Lott v. Claussens, Inc.Annotate this Case
251 S.C. 478 (1968)
163 S.E.2d 615
Mary G. LOTT, Respondent, v. CLAUSSENS, INC., and J.E. Sanders, Appellants.
Supreme Court of South Carolina.
September 30, 1968.
*479 Messrs. Turner, Padget, Graham & Laney, of Columbia, for Appellant.
*480 Messrs. Blatt, Fales & Peeples, of Barnwell, for Respondent.
Messrs. Turner, Padget, Graham & Laney, of Columbia, for Appellant, in Reply.
September 30, 1968.
Plaintiff brought this action in Barnwell County against the defendant Claussens, Inc., and its driver to recover for personal injuries sustained in a collision in that county with one of Claussens' trucks. The sole question for decision is whether Claussens owns property in Barnwell County within the meaning of Section 10-421 of the 1962 Code of Laws, as amended in 1964, so as to sustain venue of the action there.
Section 10-421, as amended, provides that a corporation, domestic or foreign, may be sued in any county in which it "shall own property and transact business," Claussens, admitting that it transacted business in Barnwell County, denied that it owned property therein and moved to have venue transferred to Richland County upon that ground. The circuit judge denied the motion, holding that the unqualified right which defendant held to use certain display racks to sell its products in Barnwell County constituted the ownership of property in the county for venue purposes. We agree.
Claussens, a foreign corporation duly domesticated in South Carolina, is engaged in the baking business and sells *481 its products at wholesale to retail grocery stores located in Barnwell County. It is a member of the South Carolina Bakers' Council whose sole function is the promotion of the sale of bakery products. The Council is organized as an eleemosynary corporation and various baking companies, including Claussens, support its activities as dues paying "members." In addition to its other activities, the Council owns and furnishes certain bread racks or counters which it places in various retail stores for use by its members in displaying their bakery products for sale. Although these bread racks are originally paid for by the Council and, under the testimony, remain its property, the members, who use them for the display and sale of their products in the retail stores, reimburse the Council for their total cost. In return the member has the right to use the rack for the display and sale of its bakery products in the retail stores. Admittedly, Claussens had such right to use a number of these racks or counters in Barnwell County and was engaged in the use of them for the display of its products at the time of the institution of this action.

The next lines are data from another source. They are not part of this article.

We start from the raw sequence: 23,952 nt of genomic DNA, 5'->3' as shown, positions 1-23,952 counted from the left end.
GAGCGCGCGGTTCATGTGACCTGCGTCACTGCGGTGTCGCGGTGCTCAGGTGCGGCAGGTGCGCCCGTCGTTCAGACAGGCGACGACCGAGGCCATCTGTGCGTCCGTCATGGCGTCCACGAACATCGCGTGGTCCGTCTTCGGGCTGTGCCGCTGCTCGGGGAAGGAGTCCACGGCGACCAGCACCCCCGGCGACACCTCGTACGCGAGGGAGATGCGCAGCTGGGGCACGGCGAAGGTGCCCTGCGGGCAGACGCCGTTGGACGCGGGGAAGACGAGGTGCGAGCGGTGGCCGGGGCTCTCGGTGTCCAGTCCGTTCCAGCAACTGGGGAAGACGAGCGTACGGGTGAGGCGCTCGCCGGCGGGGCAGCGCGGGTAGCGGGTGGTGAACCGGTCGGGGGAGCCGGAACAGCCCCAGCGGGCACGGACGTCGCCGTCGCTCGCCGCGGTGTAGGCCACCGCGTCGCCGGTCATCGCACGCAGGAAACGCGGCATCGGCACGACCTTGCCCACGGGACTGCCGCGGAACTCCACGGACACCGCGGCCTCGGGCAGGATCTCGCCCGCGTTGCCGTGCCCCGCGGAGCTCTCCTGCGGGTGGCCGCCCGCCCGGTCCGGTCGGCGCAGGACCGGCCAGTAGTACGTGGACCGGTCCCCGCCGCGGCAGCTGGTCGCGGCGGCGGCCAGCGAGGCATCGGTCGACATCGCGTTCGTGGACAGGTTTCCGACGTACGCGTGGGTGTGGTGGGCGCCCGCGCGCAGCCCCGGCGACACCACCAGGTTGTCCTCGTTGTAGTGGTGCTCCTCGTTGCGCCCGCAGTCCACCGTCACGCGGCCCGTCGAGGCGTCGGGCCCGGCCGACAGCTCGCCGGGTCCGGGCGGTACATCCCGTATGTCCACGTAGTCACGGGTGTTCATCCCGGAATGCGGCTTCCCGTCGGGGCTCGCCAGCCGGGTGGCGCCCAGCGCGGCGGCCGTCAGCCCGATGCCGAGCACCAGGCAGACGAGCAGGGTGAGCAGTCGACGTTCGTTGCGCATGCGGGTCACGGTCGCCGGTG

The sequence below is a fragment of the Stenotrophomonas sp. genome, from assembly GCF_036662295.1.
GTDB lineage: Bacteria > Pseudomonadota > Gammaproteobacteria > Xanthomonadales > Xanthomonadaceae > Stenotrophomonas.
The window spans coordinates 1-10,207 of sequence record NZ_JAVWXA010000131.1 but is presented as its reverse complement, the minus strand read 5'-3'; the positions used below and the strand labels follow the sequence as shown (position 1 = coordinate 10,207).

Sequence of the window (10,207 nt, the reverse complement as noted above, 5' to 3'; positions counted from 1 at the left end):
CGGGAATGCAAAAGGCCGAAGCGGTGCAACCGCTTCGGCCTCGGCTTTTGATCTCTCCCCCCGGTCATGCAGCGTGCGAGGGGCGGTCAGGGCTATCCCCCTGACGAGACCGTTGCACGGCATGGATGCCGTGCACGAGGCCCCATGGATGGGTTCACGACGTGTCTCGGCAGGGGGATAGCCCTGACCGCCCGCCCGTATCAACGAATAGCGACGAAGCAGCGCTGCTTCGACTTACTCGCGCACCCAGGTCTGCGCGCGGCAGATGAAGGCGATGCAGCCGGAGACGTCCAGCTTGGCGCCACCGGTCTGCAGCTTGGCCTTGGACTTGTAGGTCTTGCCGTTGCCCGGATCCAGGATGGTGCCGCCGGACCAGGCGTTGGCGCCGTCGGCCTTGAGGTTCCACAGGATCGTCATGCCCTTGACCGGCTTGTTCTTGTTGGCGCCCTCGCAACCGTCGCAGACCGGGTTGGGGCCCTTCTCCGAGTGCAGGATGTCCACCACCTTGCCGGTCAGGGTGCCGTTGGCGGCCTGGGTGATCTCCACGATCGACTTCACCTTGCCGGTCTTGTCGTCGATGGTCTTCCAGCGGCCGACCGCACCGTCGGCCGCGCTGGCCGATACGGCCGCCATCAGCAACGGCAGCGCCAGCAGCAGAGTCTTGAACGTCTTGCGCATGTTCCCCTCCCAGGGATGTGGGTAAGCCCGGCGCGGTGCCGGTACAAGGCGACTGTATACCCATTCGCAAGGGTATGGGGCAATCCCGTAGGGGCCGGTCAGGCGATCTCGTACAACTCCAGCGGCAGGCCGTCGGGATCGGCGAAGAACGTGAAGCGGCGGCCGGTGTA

We have held that the word "property" within the meaning of the foregoing section, is not confined to tangible or corporeal objects, but "is a general term to designate the right of ownership; and includes every subject, of whatever nature, upon which such a right can legally attach." Pell v. Ball, Speers, Eq. 48, 83.
The following from 50 C.J. 729 was cited with approval in Gibbes v. National Hospital Service, Inc., 202 S.C. 304, 24 S.E. (2d) 513: "The term `property' is, in law, a generic term of extensive application. It is a term of large import, of broad and exceedingly complex meaning, of the broadest and most extensive signification, a very comprehensive word, and is the most comprehensive of all terms which can be used. The term is often called `nomen generalissimum,' and is employed to signify any valuable right or interest protected by law, and the subject matter or things in which rights or interest exist."
*482 In Gibbes v. National Hospital Service, Inc., 202 S.C. 304, 24 S.E. (2d) 513 and Peeples v. Orkin Exterminating Co., 244 S.C. 173, 135 S.E. (2d) 845, it was recognized that valid contract rights are property. In Gibbes, it was held that insurance policies in the possession of residents of a county constituted property of the insurance company in the county for venue purposes. Likewise, in Peeples, a contract with a resident of a county for annual termite extermination services constituted property of the exterminating company within the county.
Claussens, through its membership in the South Carolina Bakers' Council and its contribution to the payment of the cost of the racks or counters, acquired a valuable and legally enforceable right to use the display racks or counters located in Barnwell County for the sale of its bakery products. Some of these racks have been located in Barnwell County in the same place of business for a number of years. The right to use them was a continuing one so long as Claussens sold its products at the retail stores where the racks were located. The rights so acquired were therefore as continuous and permanent in nature as were the contractual rights in Peeples and Gibbes.
Under the present facts, the right acquired by Claussens to use the racks or counters to sell its products constituted the ownership of property in Barnwell County for venue purposes, within the meaning of Section 10-421, supra.
MOSS, C.J., and BUSSEY, BRAILSFORD and LITTLEJOHN, JJ., concur.